"Their guidance is a little disingenuous," Urdan said. "The full effect of their lending to students won't be felt until 2009. Those numbers could be down a full dollar. To their credit, they don't know, but they come across lacking some credibility because they seem to be so optimistic," he said. "The management team hasn't really ever managed through a cycle like this so that's another part to gauge. Can you trust their guidance?"
A leadership test
This is the first major test for Modany, 41, whom the company promoted to CEO a year ago. He succeeded Rene Champagne, who retired after 22 years at the helm.
Some analysts believe Modany has the challenges under control.
"No I don't think they're being too optimistic," said Paris, who is with Barrington Research in Chicago. "They're realists. They're not trying to give a false sense of security."
Paris, who speaks with Modany weekly, has remained bullish on ITT's stock, reiterating his "outperform" rating and calling it a good buy for long-term investors. He said the decline in price is due to the cloud of uncertainty over the economy as a whole, and the complicated nature of the highly regulated for-profit education industry.
Still, to confirm his outlook, Paris recently visited management to read body language and gain other insights not easily gleaned over the telephone.
"My confidence in this management was reinforced after my visit," Paris said.
ITT has ample cash to make loans itself, he said. The company had more than $300 million in cash at year-end and could raise $600 million quickly, he said. "Liquidity is king right now."
And he said the company, which operates 97 campuses in 34 states, continues to pump out strong results. Revenue in 2007 rose 12 percent over the prior year, and enrollment increased 15 percent, to 53,000. Profit shot up to $152 million, a 30-percent increase.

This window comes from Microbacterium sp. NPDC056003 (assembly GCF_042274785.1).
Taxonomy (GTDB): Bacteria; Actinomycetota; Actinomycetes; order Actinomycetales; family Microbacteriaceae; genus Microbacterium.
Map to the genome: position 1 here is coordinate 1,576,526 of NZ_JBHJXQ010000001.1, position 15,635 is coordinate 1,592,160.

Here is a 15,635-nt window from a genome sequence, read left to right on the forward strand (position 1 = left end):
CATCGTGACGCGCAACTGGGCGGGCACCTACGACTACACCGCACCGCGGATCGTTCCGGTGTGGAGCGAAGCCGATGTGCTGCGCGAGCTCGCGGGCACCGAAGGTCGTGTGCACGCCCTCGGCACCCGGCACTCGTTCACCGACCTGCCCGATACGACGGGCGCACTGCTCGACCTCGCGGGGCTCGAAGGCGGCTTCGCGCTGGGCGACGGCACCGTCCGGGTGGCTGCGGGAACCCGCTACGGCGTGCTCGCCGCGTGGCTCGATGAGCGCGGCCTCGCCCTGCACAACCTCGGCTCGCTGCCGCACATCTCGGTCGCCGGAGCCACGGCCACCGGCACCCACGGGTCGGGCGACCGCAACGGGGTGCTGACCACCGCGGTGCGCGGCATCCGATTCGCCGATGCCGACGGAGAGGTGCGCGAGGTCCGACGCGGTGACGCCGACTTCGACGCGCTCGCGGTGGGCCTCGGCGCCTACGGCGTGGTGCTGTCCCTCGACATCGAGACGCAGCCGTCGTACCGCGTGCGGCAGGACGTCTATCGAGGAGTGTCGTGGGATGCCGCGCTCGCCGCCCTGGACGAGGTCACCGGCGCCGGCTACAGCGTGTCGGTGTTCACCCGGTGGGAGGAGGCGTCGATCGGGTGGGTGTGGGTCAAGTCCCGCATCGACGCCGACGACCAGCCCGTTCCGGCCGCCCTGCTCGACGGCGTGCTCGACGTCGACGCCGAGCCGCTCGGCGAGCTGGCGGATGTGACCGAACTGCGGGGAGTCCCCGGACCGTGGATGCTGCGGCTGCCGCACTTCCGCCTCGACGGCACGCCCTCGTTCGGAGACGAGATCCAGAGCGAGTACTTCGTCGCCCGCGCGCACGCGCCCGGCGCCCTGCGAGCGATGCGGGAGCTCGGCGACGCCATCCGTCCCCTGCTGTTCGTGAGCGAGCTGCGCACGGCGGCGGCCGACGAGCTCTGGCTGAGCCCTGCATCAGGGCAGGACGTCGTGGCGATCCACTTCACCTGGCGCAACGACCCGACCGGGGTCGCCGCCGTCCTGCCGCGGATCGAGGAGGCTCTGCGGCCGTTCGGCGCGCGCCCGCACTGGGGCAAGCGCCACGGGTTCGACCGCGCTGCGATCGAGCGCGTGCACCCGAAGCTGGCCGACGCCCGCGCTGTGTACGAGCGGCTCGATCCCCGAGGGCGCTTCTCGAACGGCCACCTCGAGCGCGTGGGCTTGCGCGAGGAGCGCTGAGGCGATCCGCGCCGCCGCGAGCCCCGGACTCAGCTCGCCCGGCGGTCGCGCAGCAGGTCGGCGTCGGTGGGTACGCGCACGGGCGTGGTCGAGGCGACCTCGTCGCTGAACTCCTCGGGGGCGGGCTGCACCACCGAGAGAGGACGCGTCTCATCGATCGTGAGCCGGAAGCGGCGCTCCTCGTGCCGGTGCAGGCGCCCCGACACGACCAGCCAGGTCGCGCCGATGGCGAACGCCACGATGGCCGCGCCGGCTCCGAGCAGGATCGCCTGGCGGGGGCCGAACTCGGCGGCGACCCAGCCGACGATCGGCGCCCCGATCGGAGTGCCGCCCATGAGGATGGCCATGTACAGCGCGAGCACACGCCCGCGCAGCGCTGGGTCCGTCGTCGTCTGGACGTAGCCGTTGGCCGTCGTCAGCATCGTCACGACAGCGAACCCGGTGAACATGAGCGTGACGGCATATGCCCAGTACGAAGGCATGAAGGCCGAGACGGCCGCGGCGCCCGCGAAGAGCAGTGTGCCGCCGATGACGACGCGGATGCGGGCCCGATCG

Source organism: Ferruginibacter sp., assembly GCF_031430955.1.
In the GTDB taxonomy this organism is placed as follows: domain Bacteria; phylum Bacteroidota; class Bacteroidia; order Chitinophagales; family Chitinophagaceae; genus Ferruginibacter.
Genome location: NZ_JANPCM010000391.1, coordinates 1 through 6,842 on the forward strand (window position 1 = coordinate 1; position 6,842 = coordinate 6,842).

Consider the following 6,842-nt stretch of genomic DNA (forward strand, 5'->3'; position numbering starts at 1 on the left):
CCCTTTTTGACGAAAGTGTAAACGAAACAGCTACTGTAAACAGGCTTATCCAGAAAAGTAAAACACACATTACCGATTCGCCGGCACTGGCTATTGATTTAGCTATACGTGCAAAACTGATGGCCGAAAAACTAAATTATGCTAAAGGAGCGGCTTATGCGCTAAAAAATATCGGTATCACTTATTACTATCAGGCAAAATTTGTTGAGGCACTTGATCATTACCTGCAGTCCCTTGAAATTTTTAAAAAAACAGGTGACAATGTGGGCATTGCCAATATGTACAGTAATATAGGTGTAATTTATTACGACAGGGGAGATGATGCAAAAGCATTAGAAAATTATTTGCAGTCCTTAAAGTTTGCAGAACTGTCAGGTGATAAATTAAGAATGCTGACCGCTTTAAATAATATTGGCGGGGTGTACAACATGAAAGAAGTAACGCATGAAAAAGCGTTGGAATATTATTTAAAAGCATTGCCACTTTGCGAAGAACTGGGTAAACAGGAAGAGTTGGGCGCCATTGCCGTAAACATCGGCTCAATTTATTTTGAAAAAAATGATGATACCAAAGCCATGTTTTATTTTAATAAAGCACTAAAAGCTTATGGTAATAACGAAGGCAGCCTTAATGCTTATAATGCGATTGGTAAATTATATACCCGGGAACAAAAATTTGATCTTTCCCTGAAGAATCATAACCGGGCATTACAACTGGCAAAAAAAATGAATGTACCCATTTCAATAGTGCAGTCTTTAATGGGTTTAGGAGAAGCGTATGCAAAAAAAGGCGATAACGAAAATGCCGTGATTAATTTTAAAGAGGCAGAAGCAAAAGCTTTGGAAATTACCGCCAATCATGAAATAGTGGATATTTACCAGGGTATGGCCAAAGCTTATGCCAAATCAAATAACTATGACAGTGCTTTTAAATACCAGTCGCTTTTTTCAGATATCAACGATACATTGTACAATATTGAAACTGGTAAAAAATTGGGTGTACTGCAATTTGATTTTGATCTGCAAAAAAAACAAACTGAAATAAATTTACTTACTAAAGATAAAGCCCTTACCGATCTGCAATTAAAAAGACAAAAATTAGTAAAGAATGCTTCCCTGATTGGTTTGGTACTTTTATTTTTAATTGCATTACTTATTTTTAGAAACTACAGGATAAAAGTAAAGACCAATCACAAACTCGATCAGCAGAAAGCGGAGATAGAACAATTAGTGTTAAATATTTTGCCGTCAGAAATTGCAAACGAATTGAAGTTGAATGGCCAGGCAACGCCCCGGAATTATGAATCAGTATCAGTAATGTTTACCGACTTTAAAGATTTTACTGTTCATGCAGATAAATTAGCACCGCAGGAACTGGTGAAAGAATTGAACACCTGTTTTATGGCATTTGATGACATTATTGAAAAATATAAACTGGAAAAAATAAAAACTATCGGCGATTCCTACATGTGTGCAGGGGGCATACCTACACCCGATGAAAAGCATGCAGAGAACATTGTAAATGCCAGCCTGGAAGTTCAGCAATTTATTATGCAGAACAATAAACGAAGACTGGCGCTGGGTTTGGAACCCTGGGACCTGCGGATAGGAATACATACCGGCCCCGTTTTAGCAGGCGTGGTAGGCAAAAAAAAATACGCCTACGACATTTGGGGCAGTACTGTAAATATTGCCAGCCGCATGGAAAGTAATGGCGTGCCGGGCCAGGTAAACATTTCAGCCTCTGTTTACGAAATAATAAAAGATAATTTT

Even so, Paris said, "while [ITT management] exuded confidence, they're playing it very conservative and being very cautious in what they say. There's a lot they just don't know."
There's also a lot for-profit schools don't have to tell. Graduation rates are reported to the federal government each year but not publicly, so it's difficult for investors to gauge the quality of ITT's product--the students who successfully complete their programs. Loan default rates also aren't disclosed. Paris said it's realistic to assume they're between 40 percent and 50 percent, in line with schools that do disclose their numbers.
Other analysts' views on ITT generally fall between Urdan's and Paris'.
Analysts at Lehman Brothers, William Blair and Co. and Morgan Stanley lowered their 2007 earnings estimates when ITT cut expectations, but to varying degrees; none has an estimate below $4.10, the low end of ITT's forecast.
And ITT's decision to scale back expectations actually has boosted management's credibility with some analysts.
"While the reduced guidance is disappointing, we believe it was the right thing to do, as investors did not believe the company's prior guidance," said Gary Bisbee with Lehman Brothers in a report. While ITT stock likely will remain volatile in the near future, he wrote, it "is likely to be significantly higher in 12-18 months than its current price."
Suzanne Stein of Morgan Stanley said the company's plan to fill funding gaps by making loans itself "raises concerns, particular if credit markets deteriorate further."
But Paris believes the crisis already is beginning to recede. He said ITT in 2009 might post earnings per share of $5, up 35 percent from 2007 levels.
He doesn't think ITT will be stuck filling the funding gaps for long. Once credit markets loosen up, Paris said, other financial institutions might buy its loans.
"The credit markets are stabilizing," he said. "That gives ITT a little more confidence on where things might be going."